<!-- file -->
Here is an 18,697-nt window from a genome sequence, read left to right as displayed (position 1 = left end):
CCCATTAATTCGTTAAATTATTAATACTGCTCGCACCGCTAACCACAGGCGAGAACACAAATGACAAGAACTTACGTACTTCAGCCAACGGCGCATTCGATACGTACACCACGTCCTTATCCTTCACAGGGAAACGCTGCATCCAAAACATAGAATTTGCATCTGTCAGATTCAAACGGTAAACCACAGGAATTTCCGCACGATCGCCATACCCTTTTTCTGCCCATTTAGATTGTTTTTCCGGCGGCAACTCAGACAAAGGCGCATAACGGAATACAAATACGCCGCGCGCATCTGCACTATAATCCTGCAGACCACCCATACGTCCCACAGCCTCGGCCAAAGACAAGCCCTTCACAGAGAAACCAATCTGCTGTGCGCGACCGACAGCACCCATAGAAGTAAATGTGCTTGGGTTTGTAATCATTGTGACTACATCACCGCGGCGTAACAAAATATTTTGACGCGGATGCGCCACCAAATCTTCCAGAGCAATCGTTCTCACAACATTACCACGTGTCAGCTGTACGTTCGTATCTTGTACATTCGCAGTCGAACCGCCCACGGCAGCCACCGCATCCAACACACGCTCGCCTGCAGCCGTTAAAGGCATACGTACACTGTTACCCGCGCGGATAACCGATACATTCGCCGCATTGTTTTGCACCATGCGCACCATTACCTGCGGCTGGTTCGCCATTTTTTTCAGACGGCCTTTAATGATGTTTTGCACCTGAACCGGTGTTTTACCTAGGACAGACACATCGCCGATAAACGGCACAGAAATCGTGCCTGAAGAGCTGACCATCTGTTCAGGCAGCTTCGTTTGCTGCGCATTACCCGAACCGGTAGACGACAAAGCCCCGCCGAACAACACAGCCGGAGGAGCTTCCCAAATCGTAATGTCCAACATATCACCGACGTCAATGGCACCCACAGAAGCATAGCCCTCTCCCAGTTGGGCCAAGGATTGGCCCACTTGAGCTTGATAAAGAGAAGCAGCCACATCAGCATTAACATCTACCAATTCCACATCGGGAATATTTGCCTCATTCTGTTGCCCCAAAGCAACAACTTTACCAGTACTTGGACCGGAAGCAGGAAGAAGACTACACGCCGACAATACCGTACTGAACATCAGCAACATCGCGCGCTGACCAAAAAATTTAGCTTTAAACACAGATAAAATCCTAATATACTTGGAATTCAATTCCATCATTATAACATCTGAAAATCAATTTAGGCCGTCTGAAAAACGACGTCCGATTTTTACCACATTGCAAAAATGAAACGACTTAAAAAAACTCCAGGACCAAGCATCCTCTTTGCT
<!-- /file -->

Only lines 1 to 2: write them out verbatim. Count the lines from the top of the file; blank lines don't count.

Here is an 18,697-nt window from a genome sequence, read left to right as displayed (position 1 = left end):
CCCATTAATTCGTTAAATTATTAATACTGCTCGCACCGCTAACCACAGGCGAGAACACAAATGACAAGAACTTACGTACTTCAGCCAACGGCGCATTCGATACGTACACCACGTCCTTATCCTTCACAGGGAAACGCTGCATCCAAAACATAGAATTTGCATCTGTCAGATTCAAACGGTAAACCACAGGAATTTCCGCACGATCGCCATACCCTTTTTCTGCCCATTTAGATTGTTTTTCCGGCGGCAACTCAGACAAAGGCGCATAACGGAATACAAATACGCCGCGCGCATCTGCACTATAATCCTGCAGACCACCCATACGTCCCACAGCCTCGGCCAAAGACAAGCCCTTCACAGAGAAACCAATCTGCTGTGCGCGACCGACAGCACCCATAGAAGTAAATGTGCTTGGGTTTGTAATCATTGTGACTACATCACCGCGGCGTAACAAAATATTTTGACGCGGATGCGCCACCAAATCTTCCAGAGCAATCGTTCTCACAACATTACCACGTGTCAGCTGTACGTTCGTATCTTGTACATTCGCAGTCGAACCGCCCACGGCAGCCACCGCATCCAACACACGCTCGCCTGCAGCCGTTAAAGGCATACGTACACTGTTACCCGCGCGGATAACCGATACATTCGCCGCATTGTTTTGCACCATGCGCACCATTACCTGCGGCTGGTTCGCCATTTTTTTCAGACGGCCTTTAATGATGTTTTGCACCTGAACCGGTGTTTTACCTAGGACAGACACATCGCCGATAAACGGCACAGAAATCGTGCCTGAAGAGCTGACCATCTGTTCAGGCAGCTTCGTTTGCTGCGCATTACCCGAACCGGTAGACGACAAAGCCCCGCCGAACAACACAGCCGGAGGAGCTTCCCAAATCGTAATGTCCAACATATCACCGACGTCAATGGCACCCACAGAAGCATAGCCCTCTCCCAGTTGGGCCAAGGATTGGCCCACTTGAGCTTGATAAAGAGAAGCAGCCACATCAGCATTAACATCTACCAATTCCACATCGGGAATATTTGCCTCATTCTGTTGCCCCAAAGCAACAACTTTACCAGTACTTGGACCGGAAGCAGGAAGAAGACTACACGCCGACAATACCGTACTGAACATCAGCAACATCGCGCGCTGACCAAAAAATTTAGCTTTAAACACAGATAAAATCCTAATATACTTGGAATTCAATTCCATCATTATAACATCTGAAAATCAATTTAGGCCGTCTGAAAAACGACGTCCGATTTTTACCACATTGCAAAAATGAAACGACTTAAAAAAACTCCAGGACCAAGCATCCTCTTTGCT